|Title||Mobile Phone with Multiple Number of SIM Cards to Receive and/or send Multiple Number of Signals at a time||Mobile Phone with a Plurality of SIM Cards Allocated to Different Communication Networks.|
Table from IPAB order.
In 2009, Ramkumar filed a civil suit before the Madras High Court to prevent manufacture of dual-SIM mobile phones in the country because they infringed upon his patent. He prayed for an injunction against manufacture by companies such as Spice and Samsung amongst others. An ex parte injunction was granted on March 23, 2009 (original order unavailable online). The order stated –
‘Heard the submissions made by the learned counsel appearing for the applicant… The applicant has produced Patent Certificate granted on 11.2.2008 for the invention of Mobile Phones with plurality of Sim Cards allocated to different communication networks:
…Therefore, there shall be an order against respondents 1, 4, 6, 7, 8, 10 and 11 that they shall not engage in manufacturing dual or plural sim card phone India till 13.4.2009.’
However, as of August 4 , the order was still in force, as was noted by the Madras High Court. Though the injunction wasn’t vacated, on October 23, 2009, the operation of the patent was stayed by the IPAB, making the matter infructuous.
In the main application filed by Samsung and Spice Mobiles, the patent was finally revoked on June 1, 2012, on the grounds of anticipation and lack of inventive step.
Problems with amendment of claims
On a prima facie reading, it is apparent that the original claims and the subsequent amendments are almost entirely different. The original claim was for mobile phones with two SIM cards wherein both the cards could send signals simultaneously. These are the exact phones that companies such as Samsung and Spice Mobiles were making at the time. The final claim was for mobile phones with ‘a plurality of headphone/ earphone jacks for accepting a plurality of headphone/ earphone plugs and / or a plurality of Bluetooth devices’ that enabled communication on both the SIM-cards simultaneously.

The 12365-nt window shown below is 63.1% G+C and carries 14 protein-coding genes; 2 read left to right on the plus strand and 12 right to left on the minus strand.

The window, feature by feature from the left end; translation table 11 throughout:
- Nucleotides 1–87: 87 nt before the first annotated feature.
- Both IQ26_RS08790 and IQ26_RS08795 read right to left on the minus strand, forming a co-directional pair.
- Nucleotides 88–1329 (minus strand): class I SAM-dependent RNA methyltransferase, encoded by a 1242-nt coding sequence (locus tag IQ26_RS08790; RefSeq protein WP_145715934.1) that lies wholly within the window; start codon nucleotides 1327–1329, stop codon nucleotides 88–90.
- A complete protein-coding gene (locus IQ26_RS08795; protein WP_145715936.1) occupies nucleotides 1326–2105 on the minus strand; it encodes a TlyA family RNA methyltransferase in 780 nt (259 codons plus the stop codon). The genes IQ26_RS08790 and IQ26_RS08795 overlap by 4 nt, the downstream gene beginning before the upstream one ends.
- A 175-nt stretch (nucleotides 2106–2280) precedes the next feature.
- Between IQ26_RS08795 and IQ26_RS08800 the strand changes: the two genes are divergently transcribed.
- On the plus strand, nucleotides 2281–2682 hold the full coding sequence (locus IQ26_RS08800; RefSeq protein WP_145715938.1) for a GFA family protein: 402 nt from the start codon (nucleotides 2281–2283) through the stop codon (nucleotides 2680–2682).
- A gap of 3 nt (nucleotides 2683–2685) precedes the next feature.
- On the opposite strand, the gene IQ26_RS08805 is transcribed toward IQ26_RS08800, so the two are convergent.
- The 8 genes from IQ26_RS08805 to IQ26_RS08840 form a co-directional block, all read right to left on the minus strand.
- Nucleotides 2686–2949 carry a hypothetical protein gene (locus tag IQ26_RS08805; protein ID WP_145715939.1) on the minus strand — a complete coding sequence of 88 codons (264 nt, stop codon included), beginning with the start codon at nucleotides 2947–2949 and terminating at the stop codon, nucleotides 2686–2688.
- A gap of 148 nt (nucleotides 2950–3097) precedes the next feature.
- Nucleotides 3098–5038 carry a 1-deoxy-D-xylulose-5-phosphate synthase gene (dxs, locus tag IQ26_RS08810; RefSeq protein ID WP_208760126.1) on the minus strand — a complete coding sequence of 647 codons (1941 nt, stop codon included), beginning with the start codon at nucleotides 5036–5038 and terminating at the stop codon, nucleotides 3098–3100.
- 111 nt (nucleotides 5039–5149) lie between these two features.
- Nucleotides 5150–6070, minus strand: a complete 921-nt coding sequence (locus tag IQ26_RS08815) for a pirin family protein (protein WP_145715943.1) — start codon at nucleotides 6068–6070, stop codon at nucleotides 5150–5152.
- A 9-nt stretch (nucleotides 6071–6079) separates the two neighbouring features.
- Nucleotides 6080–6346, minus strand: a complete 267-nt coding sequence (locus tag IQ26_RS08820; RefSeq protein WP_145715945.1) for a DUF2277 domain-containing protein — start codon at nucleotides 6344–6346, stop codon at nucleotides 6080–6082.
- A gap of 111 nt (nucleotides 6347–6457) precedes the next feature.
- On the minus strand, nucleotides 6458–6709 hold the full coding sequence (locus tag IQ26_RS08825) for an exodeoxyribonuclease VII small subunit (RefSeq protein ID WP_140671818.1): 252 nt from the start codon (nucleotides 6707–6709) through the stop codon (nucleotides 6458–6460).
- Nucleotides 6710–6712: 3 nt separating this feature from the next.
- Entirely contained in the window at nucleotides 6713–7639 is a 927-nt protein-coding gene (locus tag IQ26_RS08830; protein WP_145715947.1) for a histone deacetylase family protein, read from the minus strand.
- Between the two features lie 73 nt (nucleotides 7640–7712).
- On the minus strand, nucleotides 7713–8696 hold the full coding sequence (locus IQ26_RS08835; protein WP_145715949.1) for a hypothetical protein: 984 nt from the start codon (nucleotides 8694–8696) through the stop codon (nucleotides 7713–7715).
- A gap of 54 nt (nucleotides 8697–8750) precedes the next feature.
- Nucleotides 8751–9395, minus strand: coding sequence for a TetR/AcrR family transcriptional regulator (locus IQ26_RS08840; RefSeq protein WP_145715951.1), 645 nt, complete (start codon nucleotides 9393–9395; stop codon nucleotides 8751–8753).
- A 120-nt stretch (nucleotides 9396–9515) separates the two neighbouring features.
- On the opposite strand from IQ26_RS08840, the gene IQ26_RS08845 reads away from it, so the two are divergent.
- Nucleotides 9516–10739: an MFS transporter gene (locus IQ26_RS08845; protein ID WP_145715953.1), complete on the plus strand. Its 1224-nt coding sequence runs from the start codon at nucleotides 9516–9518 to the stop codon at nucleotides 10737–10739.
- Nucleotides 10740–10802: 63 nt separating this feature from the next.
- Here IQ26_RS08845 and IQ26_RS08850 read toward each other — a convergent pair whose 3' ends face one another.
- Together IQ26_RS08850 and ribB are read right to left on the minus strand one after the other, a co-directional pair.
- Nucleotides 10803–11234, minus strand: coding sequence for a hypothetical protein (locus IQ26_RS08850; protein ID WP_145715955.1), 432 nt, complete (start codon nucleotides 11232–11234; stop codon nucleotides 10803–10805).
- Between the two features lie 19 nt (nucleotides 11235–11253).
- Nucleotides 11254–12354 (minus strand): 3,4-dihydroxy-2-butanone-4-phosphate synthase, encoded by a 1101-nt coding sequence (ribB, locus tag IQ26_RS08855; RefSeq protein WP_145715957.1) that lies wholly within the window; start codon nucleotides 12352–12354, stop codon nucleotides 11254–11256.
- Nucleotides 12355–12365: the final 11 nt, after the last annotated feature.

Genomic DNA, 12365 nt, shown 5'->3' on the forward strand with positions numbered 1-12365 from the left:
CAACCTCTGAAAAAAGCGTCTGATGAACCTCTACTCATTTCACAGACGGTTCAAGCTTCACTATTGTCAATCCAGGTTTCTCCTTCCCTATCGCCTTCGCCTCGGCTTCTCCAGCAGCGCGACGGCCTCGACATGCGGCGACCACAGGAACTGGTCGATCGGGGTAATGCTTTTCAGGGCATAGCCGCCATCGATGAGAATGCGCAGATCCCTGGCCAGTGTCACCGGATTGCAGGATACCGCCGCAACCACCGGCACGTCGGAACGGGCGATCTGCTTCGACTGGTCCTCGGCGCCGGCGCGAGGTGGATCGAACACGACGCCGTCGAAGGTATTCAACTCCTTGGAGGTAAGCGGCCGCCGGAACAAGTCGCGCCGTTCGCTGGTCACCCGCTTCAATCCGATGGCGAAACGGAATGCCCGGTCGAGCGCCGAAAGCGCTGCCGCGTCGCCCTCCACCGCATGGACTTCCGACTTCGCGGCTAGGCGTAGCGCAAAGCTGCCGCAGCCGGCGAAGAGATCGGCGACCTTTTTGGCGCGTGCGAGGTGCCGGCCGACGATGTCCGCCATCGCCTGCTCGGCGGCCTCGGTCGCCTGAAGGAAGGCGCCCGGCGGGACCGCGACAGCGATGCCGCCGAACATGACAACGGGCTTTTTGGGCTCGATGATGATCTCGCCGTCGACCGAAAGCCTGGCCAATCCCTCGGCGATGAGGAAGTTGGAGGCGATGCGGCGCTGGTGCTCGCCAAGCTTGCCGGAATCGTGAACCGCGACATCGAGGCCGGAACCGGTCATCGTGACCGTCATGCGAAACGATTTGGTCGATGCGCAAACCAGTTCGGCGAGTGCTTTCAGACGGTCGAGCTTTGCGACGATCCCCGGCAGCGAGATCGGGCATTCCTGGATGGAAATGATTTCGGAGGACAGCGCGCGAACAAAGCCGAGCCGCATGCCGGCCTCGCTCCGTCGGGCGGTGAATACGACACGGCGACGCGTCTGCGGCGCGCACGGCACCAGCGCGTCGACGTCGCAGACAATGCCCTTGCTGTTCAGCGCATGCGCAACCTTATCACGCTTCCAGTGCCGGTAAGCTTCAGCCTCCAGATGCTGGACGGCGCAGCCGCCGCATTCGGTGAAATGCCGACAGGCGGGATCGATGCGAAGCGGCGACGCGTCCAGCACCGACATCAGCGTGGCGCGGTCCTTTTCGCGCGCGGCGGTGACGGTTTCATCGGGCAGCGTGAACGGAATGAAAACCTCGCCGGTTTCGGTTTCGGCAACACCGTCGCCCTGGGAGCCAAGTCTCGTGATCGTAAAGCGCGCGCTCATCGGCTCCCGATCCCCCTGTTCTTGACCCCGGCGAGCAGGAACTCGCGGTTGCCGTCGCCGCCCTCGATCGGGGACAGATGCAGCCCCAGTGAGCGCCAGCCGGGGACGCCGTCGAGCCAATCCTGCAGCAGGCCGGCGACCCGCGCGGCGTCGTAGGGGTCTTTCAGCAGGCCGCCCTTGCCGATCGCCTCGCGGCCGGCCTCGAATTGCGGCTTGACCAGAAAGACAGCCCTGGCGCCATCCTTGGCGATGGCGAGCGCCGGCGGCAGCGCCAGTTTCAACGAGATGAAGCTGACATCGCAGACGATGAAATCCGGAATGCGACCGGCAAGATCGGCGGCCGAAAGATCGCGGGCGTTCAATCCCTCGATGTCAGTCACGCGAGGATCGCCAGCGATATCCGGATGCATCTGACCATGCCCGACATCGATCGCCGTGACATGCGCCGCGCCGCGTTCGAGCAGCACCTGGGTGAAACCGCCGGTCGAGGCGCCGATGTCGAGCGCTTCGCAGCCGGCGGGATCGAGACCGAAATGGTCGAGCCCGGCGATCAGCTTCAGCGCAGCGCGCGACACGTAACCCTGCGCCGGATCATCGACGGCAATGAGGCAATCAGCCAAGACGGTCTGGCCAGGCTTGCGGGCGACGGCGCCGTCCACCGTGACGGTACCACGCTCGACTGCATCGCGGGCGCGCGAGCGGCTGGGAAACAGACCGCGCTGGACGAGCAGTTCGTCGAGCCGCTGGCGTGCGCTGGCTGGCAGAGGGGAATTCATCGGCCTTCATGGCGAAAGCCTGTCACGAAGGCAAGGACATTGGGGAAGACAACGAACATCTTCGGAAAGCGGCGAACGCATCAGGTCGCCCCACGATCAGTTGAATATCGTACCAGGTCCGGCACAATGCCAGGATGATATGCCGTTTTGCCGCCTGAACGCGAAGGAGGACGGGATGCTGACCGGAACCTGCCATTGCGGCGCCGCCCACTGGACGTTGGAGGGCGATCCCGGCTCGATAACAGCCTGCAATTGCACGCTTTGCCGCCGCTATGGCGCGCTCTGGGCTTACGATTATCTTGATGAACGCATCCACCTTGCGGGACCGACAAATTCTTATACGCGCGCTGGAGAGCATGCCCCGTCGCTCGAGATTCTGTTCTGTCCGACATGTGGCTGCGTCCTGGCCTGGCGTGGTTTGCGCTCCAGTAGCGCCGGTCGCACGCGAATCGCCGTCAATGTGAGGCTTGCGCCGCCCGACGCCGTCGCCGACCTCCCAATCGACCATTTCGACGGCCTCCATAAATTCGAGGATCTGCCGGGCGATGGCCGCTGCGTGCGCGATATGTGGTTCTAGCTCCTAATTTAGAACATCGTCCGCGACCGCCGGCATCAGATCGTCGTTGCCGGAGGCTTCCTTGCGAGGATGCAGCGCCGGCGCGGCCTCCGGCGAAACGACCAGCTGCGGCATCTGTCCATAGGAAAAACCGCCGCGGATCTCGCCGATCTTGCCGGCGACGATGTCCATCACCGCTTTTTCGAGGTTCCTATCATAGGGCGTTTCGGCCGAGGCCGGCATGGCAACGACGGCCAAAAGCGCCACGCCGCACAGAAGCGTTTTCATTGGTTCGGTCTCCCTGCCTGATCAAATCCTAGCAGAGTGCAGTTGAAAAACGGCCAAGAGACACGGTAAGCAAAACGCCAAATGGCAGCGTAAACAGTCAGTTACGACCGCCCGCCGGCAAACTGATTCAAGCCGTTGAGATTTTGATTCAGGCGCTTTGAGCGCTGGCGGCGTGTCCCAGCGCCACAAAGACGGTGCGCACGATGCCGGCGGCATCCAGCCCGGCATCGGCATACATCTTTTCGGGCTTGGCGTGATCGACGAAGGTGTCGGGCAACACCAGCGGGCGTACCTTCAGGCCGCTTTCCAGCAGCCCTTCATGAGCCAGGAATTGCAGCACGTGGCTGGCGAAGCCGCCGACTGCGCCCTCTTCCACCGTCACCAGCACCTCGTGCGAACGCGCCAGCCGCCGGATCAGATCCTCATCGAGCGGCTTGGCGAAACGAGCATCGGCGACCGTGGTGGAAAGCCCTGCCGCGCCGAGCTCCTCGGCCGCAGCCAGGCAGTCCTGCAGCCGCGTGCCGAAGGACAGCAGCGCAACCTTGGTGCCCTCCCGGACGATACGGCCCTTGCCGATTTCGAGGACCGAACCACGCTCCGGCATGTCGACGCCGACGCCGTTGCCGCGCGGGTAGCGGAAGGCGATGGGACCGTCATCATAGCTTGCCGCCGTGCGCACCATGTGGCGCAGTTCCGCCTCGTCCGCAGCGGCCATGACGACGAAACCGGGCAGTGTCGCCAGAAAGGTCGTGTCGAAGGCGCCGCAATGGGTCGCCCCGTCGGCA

The phones in the amended claims would necessarily have multiple headphone/earphone jacks and/or multiple Bluetooth connections which would allow the user to communicate via both the SIM-cards at the same time. Regular dual-SIM phones can be used to communicate only via one SIM at a time even though the other card can still send and receive signals. Ramkumar’s phones would operate differently by enabling both SIMs to be active at the same time, serving a separate utility altogether. This device would be structurally and functionally different from regular dual-SIM phones
In this regard, the IPAB noted ( p.14) – ‘…the scope of protection as well as the disclosures in the patent specification have been altered by the incorporation of entirely new features of Head phone, Ear phone, Ear plug, Blue tooth device which were not disclosed or claimed in the original patent specification. The amendments have wholly altered the scope of the invention.’
Section 59 of the Patents Act, 1970, disallows amendments that introduce matter that was not disclosed or shown in the original specification and does not fall wholly within the scope of the original claim. Evidently, Ramkumar’s amended claims were clearly in contravention of section 59 since they changed the entire nature of the original claim.
While granting an injunction, the Court is duty-bound to adjudge the prima facie strength of the patentee’s case. There are two grounds on which this requirement is not met for Ramkumar’s claims –